Opel Astra GSI Mk3
Many a young motoring enthusiast longed for a car with a ‘16V’ sticker on the back, and the 16V under the nose of the rather handsome Mk3 Astra was a good ‘un. The ‘red top’ C20 XE 2.0-litre (so-called because it literally had a red cam cover) was a cracking engine, good for 150hp or thereabouts.
In this, it’d do 0-100km/h in around nine and a half seconds. Glacially slow by today’s standards, and possibly even slow back then, it wasn’t actually half bad. Super rare today, too.
Vauxhall Carlton GSI
Not sure who signed off on the design of those rear arches (did Vauxhall just give up at that point on the car?), but whoever signed off on a hearty 3.0-litre straight-six should be rewarded. The Carlton – Vauxhall’s luxury 5 Series rival – came with a spoiler, a nattier bodykit, nice wheels and a decent engine.
The rear-drive sedan was good for 180hp (rising to over 200hp later in its life), and 240km/h flat out in 24V guise. Contemporary reports praised that 24V car, and if you can actually find one, would make a very interesting used buy.
Vauxhall Nova GSI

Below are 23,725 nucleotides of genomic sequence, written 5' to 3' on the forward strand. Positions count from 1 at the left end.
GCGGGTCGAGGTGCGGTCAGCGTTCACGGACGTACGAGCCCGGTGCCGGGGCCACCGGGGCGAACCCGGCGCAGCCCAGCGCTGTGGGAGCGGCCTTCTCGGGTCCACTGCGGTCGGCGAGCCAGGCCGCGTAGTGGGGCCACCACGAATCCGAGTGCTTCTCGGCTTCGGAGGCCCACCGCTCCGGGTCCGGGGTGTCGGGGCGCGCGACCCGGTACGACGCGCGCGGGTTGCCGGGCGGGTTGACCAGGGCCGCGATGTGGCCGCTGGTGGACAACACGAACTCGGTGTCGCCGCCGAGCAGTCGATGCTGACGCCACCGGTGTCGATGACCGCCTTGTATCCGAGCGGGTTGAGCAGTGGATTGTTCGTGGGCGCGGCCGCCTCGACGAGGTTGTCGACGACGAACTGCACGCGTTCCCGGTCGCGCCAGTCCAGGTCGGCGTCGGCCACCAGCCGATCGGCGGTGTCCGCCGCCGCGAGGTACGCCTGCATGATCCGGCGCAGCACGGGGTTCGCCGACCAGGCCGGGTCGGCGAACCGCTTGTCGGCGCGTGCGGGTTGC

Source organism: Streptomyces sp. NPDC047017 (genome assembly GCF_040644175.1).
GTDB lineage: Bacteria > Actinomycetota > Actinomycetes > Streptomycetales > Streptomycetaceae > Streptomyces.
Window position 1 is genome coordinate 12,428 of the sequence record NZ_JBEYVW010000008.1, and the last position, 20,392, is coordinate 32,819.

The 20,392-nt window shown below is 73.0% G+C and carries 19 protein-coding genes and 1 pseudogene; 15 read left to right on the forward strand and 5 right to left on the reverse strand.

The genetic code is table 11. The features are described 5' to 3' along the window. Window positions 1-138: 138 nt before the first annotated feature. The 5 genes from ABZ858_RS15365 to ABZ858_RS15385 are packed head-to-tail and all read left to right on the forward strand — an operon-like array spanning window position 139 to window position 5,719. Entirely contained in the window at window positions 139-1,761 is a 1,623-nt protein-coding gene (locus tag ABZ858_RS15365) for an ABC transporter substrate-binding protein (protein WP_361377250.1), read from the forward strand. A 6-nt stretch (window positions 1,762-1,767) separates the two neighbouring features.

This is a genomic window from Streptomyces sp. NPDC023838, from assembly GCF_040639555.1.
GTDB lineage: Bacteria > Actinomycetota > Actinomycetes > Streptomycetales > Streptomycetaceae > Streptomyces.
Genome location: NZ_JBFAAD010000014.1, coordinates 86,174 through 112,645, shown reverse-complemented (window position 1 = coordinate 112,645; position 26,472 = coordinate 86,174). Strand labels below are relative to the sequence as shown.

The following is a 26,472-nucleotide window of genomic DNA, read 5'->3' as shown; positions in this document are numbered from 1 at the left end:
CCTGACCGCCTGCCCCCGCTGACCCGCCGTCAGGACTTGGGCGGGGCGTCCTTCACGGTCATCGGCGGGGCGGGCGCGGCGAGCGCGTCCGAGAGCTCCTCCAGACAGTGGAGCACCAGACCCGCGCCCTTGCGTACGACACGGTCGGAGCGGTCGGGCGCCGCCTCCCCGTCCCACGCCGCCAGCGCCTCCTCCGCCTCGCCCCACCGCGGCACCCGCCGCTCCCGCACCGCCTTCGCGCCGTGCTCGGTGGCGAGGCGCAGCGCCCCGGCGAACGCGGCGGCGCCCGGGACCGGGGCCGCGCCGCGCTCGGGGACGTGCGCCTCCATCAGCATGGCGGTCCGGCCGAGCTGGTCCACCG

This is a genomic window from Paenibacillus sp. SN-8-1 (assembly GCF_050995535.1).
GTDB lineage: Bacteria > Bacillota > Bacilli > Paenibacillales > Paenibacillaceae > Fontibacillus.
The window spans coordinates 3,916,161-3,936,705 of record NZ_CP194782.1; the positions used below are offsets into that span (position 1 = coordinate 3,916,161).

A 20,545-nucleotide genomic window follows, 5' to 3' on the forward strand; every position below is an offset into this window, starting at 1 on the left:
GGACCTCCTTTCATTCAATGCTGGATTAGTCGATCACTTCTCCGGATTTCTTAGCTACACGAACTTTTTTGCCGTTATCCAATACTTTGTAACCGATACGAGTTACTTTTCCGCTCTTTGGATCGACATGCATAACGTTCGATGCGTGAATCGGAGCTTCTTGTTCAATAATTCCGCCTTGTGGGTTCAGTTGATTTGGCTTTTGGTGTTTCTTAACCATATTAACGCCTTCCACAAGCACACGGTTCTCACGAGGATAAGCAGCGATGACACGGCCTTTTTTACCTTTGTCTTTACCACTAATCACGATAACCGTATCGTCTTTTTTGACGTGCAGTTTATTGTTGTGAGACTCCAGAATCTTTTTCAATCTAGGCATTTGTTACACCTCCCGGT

‘Twas a time when the humble Nova GSI was one of the go-to cars for young people who wanted to… ‘personalise’ their little hatches with mountains of fibreglass and stereos that’d shake the Royal Albert Hall.
Suffered from an image problem, and could never really go toe-to-toe with peak Eighties hot hatches (you know The Ones), but was a tidy little car… if you left it unmolested.
Also… rust. So much rust.
Vauxhall Cavalier GSI
Oooh, bet you’re thinking about the British Touring Car Championship, right? Let’s face it, seeing a Mk3 Cavalier being driven at unholy speeds across British racetracks in the Nineties was about as cool as a Mk3 Cavalier ever got. Heck, it even won the 1995 BTCC crown.
The road car was… well, it was a road car. Good engine – that familiar 2.0-litre 16 valver. Discreet bodykit too, with that all-important GSI badge making it the one your parents probably wanted… before retreating back into the safe confines of a 1.6 GL or something equally dreary.
Good luck finding one today, mind.
Opel Manta GSI
One of Opel’s finer moments, at least in terms of design. The rear-drive Manta was an undoubtedly cool motor, and the ‘B’ version – essentially the Mk2 – featured a 2.0-litre with around 110hp named ‘GSI’ in 1984.
That wasn’t the most powerful one, though. That honour went to the Manta B ‘400’, so-called because Opel had to make 400 for Group 4 homologation. That car featured a 2.4-litre four-pot, made around 140hp, and won the two-wheel-drive class of the 1984 Paris-Dakar rally. It finished fourth overall. Not bad, eh?
STORY Vijay Pattni